DVD Discovery: ‘Among The Missing’

Lobby Card-Among the MissingThe best part of the DVD-on-demand business (or MOD, as the
studios call it) is that Warner Bros., Sony, and 20th Century Fox
are unearthing rare titles from their vaults. Many have never been on home
video in any form, and some haven’t ever had television exposure. My latest
“discovery” is a 1934 Columbia title called Among
the Missing
, directed by Albert S. Rogell and written by Herbert Asbury and
Fred Niblo, Jr., from a story by Florence Wagner. It stars Henrietta Crosman, Richard
Cromwell, Billie Seward, and Arthur Hohl—not exactly an all-star lineup, unless
you’ve seen Crosman’s memorable performance in John Ford’s Pilgrimage. Crosman was a veteran stage actress who made a memorable
talkie debut as the matriarch in The
Royal Family of Broadway
(the hilarious play based on the Barrymores) and
then gave a heartbreaking performance in the leading role of John Ford’s Pilgrimage in 1933. Older actresses were
in vogue during the 1930s, led by Marie Dressler (America’s top box-office star
in 1933), May Robson (who played the title role in Frank Capra’s Lady for a Day) and the redoubtable Alison

Among the Missing-Henrietta Crosman

Crosman’s understated performance as an elderly woman who
flees from her sponging son and daughter-in-law helps make Among the Missing so watchable, despite a predictable story. But
what really makes this programmer worth seeing is the way the action is staged,
on a variety of Los Angeles locations, and photographed by Joseph August. August
shot his first film in 1912, became William S. Hart’s personal cameraman in the
teens, was a founding member of the American Society of Cinematographers
(better known as the ASC) and began a long, fruitful collaboration with John
Ford in the late 1920s. He’s responsible for the still-impressive visuals
pairing two Edward G. Robinsons in Ford’s The
Whole Town’s Talking
(1935), and was wounded alongside the director while
shooting The Battle of Midway (1942).
Their final film together was They Were

Joseph August-Among the Missing

In Among the Missing,
August shoots night-for-night scenes in a local park, even as a police
spotlight tracks fleeing robber Richard Cromwell. He has fun with exaggerated
shadows during a burglary scene alongside a warehouse. And a climactic robbery
at a downtown office building is clearly shot on a bona fide location instead
of a studio set, lending credibility (and suspense) to the drama. There is also a bucolic picnic scene shot at Echo Park.

Still from Among The Missing

Under contract to Columbia in the 1930s, it was typical for
a worker—even an exceptional one like Joe August—to fill time between A-list
assignments like Man’s Castle and Twentieth Century with short subjects (like Woman Haters with the Three Stooges) and
B movies such as Among the Missing.
The cast works well together. Hohl is a slick villain with a veneer of civility
and Cromwell isn’t as cloying as he is in some 1930s films. I wasn’t familiar
with likable leading lady Billie Seward, but I’ve learned that she let her
career slide after marrying Hollywood
publisher Billy Wilkerson in 1935; they divorced in 1938 but she
never regained her footing onscreen.

Among the Missing
is hardly a forgotten classic, but its modest attributes made it well worth an
hour of my time. I mean that almost literally: the film runs 62 minutes.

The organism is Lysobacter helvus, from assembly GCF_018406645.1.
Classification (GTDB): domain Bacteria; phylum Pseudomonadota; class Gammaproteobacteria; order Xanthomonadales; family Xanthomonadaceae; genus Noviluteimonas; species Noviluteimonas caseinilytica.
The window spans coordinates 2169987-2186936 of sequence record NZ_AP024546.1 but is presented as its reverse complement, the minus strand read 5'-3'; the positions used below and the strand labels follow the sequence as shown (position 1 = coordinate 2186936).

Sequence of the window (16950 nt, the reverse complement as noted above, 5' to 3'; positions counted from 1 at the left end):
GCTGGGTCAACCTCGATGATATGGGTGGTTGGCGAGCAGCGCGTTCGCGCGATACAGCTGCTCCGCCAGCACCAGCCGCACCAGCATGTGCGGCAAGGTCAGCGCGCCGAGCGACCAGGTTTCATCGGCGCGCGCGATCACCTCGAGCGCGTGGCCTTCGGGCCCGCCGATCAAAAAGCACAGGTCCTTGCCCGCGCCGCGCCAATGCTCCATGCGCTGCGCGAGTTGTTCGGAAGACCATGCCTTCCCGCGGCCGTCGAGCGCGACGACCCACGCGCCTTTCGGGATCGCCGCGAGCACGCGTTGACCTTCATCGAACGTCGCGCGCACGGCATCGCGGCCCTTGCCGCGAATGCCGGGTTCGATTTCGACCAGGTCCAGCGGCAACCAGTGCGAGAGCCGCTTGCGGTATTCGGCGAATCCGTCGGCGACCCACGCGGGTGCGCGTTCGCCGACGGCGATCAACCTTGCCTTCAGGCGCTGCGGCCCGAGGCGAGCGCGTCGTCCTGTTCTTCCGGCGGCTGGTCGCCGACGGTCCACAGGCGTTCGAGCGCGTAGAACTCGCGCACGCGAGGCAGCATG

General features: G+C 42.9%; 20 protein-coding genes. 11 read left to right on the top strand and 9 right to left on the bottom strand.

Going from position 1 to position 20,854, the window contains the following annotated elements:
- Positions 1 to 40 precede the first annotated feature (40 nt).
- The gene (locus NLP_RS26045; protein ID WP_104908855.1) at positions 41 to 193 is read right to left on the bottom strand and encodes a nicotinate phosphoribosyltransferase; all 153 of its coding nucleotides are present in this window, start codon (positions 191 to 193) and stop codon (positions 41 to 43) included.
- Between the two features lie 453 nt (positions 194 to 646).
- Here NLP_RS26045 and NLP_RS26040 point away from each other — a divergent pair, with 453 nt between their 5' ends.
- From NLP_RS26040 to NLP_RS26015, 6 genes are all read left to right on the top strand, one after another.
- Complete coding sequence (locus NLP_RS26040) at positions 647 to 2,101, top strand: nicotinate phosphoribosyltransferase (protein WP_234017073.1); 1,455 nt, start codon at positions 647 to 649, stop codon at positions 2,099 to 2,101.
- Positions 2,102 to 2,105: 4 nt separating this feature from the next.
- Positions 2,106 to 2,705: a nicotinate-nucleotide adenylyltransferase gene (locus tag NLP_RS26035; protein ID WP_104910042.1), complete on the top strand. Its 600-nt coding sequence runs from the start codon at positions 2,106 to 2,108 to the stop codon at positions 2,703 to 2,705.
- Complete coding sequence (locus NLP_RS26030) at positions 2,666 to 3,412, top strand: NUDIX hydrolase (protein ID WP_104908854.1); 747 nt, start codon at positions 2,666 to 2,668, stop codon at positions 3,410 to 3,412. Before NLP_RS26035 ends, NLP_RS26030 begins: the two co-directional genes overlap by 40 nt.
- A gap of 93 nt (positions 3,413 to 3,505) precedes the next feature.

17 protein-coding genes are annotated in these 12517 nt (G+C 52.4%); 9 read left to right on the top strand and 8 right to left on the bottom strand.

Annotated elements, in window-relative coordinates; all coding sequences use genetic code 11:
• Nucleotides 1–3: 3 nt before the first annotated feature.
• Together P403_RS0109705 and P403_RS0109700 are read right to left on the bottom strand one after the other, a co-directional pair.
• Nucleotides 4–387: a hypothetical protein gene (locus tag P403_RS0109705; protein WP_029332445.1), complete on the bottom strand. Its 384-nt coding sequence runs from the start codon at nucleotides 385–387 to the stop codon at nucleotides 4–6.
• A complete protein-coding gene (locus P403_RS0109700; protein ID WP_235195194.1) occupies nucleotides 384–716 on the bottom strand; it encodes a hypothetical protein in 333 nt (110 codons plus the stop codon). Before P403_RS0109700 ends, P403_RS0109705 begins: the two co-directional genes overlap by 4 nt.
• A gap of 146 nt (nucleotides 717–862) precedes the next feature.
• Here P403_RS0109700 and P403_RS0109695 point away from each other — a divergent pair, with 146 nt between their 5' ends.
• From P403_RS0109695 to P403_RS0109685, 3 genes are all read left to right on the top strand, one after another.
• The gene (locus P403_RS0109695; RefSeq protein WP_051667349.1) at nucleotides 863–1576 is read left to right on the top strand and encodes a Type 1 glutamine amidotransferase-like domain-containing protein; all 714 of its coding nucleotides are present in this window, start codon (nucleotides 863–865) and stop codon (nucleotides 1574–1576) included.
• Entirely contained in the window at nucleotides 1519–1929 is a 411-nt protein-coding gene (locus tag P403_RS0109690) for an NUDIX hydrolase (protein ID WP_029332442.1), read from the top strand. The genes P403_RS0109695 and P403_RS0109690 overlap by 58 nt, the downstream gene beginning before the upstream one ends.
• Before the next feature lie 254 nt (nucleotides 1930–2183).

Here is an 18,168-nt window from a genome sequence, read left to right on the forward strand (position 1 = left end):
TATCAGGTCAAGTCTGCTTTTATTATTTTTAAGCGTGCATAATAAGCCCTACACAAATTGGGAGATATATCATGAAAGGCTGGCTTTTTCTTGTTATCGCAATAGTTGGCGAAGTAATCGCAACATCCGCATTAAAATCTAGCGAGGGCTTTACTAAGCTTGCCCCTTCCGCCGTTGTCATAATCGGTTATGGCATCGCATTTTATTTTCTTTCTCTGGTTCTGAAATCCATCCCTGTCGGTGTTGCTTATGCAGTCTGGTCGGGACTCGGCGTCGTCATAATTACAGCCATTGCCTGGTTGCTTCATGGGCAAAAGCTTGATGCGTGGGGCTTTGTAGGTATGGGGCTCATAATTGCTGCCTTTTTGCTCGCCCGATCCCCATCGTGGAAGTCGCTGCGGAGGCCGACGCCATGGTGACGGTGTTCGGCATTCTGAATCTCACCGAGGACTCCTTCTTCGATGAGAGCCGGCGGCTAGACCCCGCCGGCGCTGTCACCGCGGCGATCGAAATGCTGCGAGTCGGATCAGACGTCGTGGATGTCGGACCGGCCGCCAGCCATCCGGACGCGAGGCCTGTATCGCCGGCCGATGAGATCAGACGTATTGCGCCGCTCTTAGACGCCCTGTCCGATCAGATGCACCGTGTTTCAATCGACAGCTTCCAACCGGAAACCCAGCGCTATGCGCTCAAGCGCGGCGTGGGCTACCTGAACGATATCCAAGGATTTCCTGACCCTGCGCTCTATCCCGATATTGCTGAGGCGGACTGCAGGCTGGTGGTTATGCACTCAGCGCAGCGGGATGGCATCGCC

You can purchase a copy through Warner Archive HERE.



  1. FABIO PRATOLA says:

    Saw the film last night(among the missing) with you introducing on TCM. Really enjoyed for all the reasons you stated. Thanks.

  2. Jim Reinecke says:

    Another little gem to include in your forthcoming 3rd edition of the Classic Movie Guide. Any idea when we can start looking for it? Speaking of Columbia oldies, I caught an obscure 1931 offering from that studio called MEN IN HER LIFE on the Get-TV channel last week. The leading lady was the now long-forgotten Lois Moran but the leading man was Charles Bickford in one of his good-bad man roles. What caught my eye in this otherwise eminently forgettable programmer was the name of the villain. Portrayed by Victor Varconi (Pilate in De Mille’s THE KING OF KINGS, of course), he’s the standard European gigolo/cad type that threatened the honor of so many heroines in 30’s films (especially in the pre-code era). His character name? Count Ivan Karloff! This film, of course, was made before the release of FRANKENSTEIN and Boris Karloff’s subsequent ascendancy to stardom, but one wonders if the writers didn’t just decide to appropriate the name since Boris had appeared in two films at Columbia in ’31, THE CRIMINAL CODE and THE GUILTY GENERATION. Just a little bit of trivia!

  3. mike schlesinger says:

    Your comment about using locations reminds me of that time many years ago when we were at Cinefest watching a Tim McCoy non-western called HOLD THE PRESS. We sat there stunned as the climactic car chase went all through 1933 Hollywood, including a jaw-dropping shot of the cars passing Chaplin’s studio–and there on the other side of LaBrea was a grove of orange trees! That’s why we love those Bs; they really are little t
    time capsules.

  4. Walt Mitchell says:

    Leonard, with such notable exceptions as GONE WITH THE WIND, I am not much of a fan of dramas–I’m more of a musicals / comedies / Vitaphone shorts kind of guy. But I have to say that I appreciated what you had to say about this film! Thank you for calling it to our attention!

    Hope to see you in Syracuse!

  5. Norm says:

    Maybe another TCM pickup…buried treasure for sure.

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